"When you do it old school, like we do with a live band, all going down on the floor, with a real producer, with a real studio — this isn't somebody's laptop, this isn't somebody's apartment — this is skilled people putting some shit together," Mathus says. "It's all about the moment, the intent of putting some real serious shit down. We're not going to fix it later. We're going to do one or two takes. We're gonna get it now or else we're never gonna get it, or else it's a bad idea."
The album shows off Mathus' musical roots, and touring in support of it gives him a way to reconnect with his traveling roots. He especially looks forward to coming out west. His parents live in Cochise County, Arizona, where they moved after raising him in the South.
"So much of Mississippi history is tied into the West, because we were 'the West' at one time," Mathus says. "There's something in us that draws us west, to that 'promised land.'"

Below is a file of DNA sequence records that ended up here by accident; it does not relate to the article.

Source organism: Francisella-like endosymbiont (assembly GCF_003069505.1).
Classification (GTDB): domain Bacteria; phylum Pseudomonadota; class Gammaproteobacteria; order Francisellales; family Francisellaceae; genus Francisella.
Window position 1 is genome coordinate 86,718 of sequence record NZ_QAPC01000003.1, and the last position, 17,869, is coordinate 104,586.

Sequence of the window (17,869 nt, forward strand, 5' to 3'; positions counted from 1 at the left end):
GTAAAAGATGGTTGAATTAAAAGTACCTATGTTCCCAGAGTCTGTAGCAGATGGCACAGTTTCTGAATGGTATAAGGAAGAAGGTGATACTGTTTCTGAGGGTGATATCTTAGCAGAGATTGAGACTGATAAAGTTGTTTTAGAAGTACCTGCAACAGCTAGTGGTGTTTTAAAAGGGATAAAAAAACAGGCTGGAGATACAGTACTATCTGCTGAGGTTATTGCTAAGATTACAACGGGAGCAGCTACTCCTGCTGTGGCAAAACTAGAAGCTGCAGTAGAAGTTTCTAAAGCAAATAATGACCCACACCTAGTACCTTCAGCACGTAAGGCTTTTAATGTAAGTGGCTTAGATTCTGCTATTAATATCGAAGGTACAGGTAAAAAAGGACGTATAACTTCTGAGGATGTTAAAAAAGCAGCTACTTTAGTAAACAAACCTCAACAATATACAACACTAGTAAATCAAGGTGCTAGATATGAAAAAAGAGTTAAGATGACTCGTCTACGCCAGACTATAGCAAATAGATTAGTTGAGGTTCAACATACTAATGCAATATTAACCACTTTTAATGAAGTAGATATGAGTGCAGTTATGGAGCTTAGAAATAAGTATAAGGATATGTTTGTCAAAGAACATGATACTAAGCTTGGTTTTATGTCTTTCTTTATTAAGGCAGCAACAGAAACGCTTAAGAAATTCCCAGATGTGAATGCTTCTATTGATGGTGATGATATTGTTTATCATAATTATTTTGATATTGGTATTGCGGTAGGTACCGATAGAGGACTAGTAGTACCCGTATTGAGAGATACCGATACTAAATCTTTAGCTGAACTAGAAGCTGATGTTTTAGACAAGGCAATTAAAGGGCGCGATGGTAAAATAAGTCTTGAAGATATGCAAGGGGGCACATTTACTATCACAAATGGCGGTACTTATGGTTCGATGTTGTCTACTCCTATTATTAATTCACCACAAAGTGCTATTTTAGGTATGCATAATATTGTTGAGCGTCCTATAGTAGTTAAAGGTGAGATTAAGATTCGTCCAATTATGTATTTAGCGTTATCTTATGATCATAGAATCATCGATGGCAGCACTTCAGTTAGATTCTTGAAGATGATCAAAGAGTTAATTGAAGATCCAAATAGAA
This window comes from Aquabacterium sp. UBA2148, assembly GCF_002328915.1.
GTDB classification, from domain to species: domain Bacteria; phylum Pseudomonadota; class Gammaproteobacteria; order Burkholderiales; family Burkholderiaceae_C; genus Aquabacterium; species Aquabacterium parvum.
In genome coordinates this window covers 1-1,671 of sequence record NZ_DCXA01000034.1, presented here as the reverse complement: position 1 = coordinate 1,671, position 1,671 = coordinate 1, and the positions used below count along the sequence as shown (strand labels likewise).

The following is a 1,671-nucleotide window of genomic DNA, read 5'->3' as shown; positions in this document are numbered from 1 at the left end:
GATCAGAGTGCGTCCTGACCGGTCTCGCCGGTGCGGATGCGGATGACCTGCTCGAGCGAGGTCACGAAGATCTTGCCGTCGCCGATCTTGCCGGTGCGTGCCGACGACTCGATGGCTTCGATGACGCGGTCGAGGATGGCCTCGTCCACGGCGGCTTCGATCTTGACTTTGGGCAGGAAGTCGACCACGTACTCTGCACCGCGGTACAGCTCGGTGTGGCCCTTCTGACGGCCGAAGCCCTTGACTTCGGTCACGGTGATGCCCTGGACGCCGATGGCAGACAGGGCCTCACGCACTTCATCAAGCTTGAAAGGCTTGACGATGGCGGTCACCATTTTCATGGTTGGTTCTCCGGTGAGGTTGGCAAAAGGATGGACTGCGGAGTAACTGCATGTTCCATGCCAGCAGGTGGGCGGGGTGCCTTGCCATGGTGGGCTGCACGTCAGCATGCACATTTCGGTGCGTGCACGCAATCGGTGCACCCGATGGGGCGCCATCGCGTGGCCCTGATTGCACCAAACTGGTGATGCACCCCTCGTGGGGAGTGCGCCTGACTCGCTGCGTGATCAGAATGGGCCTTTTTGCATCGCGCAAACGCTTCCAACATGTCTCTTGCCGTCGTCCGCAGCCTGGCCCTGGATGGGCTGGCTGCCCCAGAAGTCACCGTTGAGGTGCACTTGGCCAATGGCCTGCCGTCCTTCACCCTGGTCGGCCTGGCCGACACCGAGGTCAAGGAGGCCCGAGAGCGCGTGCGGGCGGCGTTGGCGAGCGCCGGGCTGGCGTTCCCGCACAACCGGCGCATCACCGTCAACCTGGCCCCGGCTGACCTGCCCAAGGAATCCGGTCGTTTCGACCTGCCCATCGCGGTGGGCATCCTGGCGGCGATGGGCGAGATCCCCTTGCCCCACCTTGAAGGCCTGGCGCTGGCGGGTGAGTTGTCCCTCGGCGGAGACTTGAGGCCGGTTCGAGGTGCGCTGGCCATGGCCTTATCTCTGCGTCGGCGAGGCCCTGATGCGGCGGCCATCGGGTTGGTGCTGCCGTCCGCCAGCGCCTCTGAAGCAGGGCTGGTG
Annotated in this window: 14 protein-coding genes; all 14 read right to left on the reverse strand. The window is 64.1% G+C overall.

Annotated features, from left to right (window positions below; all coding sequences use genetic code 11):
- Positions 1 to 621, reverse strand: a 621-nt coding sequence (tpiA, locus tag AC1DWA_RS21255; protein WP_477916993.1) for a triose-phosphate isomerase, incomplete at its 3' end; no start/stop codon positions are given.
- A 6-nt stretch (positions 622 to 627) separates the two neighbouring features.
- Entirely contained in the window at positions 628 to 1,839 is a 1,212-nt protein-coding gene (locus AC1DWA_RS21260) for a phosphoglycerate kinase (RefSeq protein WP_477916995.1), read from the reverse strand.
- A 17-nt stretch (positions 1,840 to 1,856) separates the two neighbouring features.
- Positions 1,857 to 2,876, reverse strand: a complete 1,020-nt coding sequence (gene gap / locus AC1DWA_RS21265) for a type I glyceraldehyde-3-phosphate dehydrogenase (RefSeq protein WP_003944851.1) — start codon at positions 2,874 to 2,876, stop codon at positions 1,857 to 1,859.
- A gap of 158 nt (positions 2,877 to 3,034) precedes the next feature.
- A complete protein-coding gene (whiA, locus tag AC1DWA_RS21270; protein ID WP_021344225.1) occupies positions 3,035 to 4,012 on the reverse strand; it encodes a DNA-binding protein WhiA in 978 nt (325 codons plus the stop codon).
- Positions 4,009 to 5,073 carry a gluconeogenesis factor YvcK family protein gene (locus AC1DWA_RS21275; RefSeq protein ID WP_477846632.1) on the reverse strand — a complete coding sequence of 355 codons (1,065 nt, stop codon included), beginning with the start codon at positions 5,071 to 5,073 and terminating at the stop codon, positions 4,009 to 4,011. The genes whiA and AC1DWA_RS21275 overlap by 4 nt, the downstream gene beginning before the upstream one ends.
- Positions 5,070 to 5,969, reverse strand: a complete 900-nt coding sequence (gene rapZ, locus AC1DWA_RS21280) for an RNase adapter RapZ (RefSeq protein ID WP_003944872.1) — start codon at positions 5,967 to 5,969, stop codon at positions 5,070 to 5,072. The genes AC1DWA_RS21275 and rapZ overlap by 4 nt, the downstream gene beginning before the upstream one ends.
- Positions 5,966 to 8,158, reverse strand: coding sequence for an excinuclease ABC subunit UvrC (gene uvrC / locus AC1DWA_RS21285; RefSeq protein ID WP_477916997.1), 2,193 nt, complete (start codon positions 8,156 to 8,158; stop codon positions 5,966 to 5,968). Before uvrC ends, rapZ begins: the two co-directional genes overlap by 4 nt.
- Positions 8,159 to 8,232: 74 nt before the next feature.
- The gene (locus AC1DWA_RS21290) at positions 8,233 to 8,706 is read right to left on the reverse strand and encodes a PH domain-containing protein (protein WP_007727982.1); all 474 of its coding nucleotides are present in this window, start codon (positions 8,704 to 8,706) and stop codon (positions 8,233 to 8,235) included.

But as a student of American traditions and history, Mathus says the West also represents the dark side of the America's western expansion.
"The Hopi, the Zuni, the Choctaw, the Chickasaw, the Native people . . . [are] a constant reminder of what we've done wrong as a nation, and how far we have to go to fix things," Mathus says.
Mathus' music is about the combination of American roots, the intersection between the black and white South. To truly understand America, he says, you first have to observe it in all its ugliness.
"If you love America, you gotta learn about that. You gotta know your roots. You gotta know what we did wrong, to tell people how to do right."
It's this spirit that drives his music, a spirit of shared experience.
"You reach out across the borders. You shake hands with someone who's not like you," Mathus says. "You know, you talk to them, look at them in the eyes."